ACC 557 Week 9 DQ1
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This 2 page Study Guide was uploaded by an elite notetaker on Wednesday November 11, 2015. The Study Guide belongs to fin571 at Kaplan University taught by in Fall 2015. Since its upload, it has received 25 views.
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Date Created: 11/11/15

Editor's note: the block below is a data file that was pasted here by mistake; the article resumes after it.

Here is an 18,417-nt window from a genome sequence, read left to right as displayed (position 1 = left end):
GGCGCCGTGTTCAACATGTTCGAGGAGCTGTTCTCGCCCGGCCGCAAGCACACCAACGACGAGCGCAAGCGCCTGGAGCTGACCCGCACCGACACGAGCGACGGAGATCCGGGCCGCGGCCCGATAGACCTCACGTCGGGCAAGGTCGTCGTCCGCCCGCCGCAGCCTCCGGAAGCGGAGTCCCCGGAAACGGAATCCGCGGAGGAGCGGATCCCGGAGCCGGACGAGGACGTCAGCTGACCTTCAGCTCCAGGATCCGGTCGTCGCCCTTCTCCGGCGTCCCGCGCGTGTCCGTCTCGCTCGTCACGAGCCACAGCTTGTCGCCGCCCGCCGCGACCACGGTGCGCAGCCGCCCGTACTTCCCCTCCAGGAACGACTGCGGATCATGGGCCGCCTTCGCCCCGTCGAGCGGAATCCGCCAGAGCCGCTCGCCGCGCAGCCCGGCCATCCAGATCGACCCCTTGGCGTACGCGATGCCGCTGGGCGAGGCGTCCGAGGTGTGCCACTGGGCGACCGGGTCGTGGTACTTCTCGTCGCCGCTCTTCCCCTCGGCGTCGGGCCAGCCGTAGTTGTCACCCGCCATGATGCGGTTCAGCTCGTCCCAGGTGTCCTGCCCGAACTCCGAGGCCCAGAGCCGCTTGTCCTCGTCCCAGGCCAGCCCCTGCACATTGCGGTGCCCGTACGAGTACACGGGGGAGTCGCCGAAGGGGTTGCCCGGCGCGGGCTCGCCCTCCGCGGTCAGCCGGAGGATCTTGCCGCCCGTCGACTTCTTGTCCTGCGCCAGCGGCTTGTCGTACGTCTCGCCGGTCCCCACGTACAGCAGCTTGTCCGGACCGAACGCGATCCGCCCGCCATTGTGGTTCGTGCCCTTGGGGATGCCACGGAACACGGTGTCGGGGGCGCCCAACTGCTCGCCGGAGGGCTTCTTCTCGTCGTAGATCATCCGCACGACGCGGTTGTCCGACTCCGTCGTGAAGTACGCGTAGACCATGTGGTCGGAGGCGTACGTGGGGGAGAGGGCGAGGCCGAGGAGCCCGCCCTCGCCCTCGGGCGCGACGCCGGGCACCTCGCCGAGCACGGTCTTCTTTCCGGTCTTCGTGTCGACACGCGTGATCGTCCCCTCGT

ACC 557 Week 9 DQ1 "Cash Flow Reporting" Please respond to the following: Given the complexities related to preparing and interpreting the statement of cash flow, evaluate the current requirement under GAAP and IFRS, indicating improvements that you would make to each method’s requirement to better serve the users of the information. Provide a rationale for your changes. Analyze the impact of erroneous classifications in the Operating Activities section of the statement of cash flows, detailing how the distortion can impact the decisions made by financial statement users. Suggest how these errors may be minimized There are definitely some very distinct differences in the requirements of the GAAP and IFRS preparation and interpretation of the statement of cash flow. Under the IFRS the statement of cash flow is “required for most entities” while the GAAP states that “statement of cash flow is required for all entities” (Epstein, 2010). By the IFRS not requiring a statement of cash flow for all entities it can be difficult to set a common standard for all companies. As an improvement to the IFRS’s requirement I would recommend requiring that a statement of cash flow be completed for ALL entities without exception. This would help to establish a standard for all entities and would minimize the variations of the entities that have a statement of cash flow report. Another major difference between the manner in which IFRS requires you report on a statement of cash flow and the manner in which GAAP reports on a statement of cash flow is that under IFRS requirements, “overdrafts cannot be included in cash and have to be shown as a financing source of cash while the GAAP states that “ overdrafts can be included in cash under defined conditions” (Epstein, 2010). As far as the way that the GAAP require you report overdrafts I can’t see a better way to report this than the method that is already in place, but as for the IFRS method it would more helpful and easier to understand the company’s financial position if any overdrafts the company incurs is shown in the cash accounts as that is most likely where the monies for the overdrafts will have to be drawn from. The IFRS current method of reporting overdrafts requires too much back and forth and looking up to determine what accounts the monies are being either debited from or credited to. Improperly recording classifications on any statement but especially the statement of cash flows can have detrimental effects for those individuals who are making decisions based on the figures reported in a company’s statement of cash flows. “The purpose of the cash flow statement is to report how an organization generated and used its cash,” if a company is incorrectly reporting how monies were generated or used in the business then the statement of cash flows report is not a true window into the company’s finances (www.wiley.com). In order to give the users of the statement of cash flows an accurate idea of how a company is fairing financially it is imperative that the statement of cash flows be accurate. For example, if figures were inaccurately documented on the cash flows statement it could give an investor or business owner the impression that the company is financially stable enough to support an expansion of the business, purchase new equipment for the company and so forth when the truth could actually be that the company is facing some financial instabilities. Epstein, B. (2010). Statement of Cash Flow IFRS versus GAAP. Retrieved from http://www.ifrsaccounting.com/ifrscashflow.html.
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